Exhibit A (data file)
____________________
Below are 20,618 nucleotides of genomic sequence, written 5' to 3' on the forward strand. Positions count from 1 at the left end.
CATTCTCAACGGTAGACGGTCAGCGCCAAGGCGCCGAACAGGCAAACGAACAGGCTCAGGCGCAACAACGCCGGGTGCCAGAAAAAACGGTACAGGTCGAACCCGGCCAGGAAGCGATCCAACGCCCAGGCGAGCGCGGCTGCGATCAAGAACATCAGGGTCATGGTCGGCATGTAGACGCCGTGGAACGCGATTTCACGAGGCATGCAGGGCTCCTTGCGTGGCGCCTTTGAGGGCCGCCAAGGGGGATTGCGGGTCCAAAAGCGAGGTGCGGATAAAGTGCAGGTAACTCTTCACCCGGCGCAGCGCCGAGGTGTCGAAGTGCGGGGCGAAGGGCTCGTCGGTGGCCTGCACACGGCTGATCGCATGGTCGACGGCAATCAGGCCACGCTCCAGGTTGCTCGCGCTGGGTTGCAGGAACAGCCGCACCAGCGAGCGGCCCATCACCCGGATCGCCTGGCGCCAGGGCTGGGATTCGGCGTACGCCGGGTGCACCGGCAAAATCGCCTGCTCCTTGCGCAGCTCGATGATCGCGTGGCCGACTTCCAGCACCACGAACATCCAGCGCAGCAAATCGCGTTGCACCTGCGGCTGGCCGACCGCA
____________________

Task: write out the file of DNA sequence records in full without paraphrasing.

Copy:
Below are 20,618 nucleotides of genomic sequence, written 5' to 3' on the forward strand. Positions count from 1 at the left end.
CATTCTCAACGGTAGACGGTCAGCGCCAAGGCGCCGAACAGGCAAACGAACAGGCTCAGGCGCAACAACGCCGGGTGCCAGAAAAAACGGTACAGGTCGAACCCGGCCAGGAAGCGATCCAACGCCCAGGCGAGCGCGGCTGCGATCAAGAACATCAGGGTCATGGTCGGCATGTAGACGCCGTGGAACGCGATTTCACGAGGCATGCAGGGCTCCTTGCGTGGCGCCTTTGAGGGCCGCCAAGGGGGATTGCGGGTCCAAAAGCGAGGTGCGGATAAAGTGCAGGTAACTCTTCACCCGGCGCAGCGCCGAGGTGTCGAAGTGCGGGGCGAAGGGCTCGTCGGTGGCCTGCACACGGCTGATCGCATGGTCGACGGCAATCAGGCCACGCTCCAGGTTGCTCGCGCTGGGTTGCAGGAACAGCCGCACCAGCGAGCGGCCCATCACCCGGATCGCCTGGCGCCAGGGCTGGGATTCGGCGTACGCCGGGTGCACCGGCAAAATCGCCTGCTCCTTGCGCAGCTCGATGATCGCGTGGCCGACTTCCAGCACCACGAACATCCAGCGCAGCAAATCGCGTTGCACCTGCGGCTGGCCGACCGCA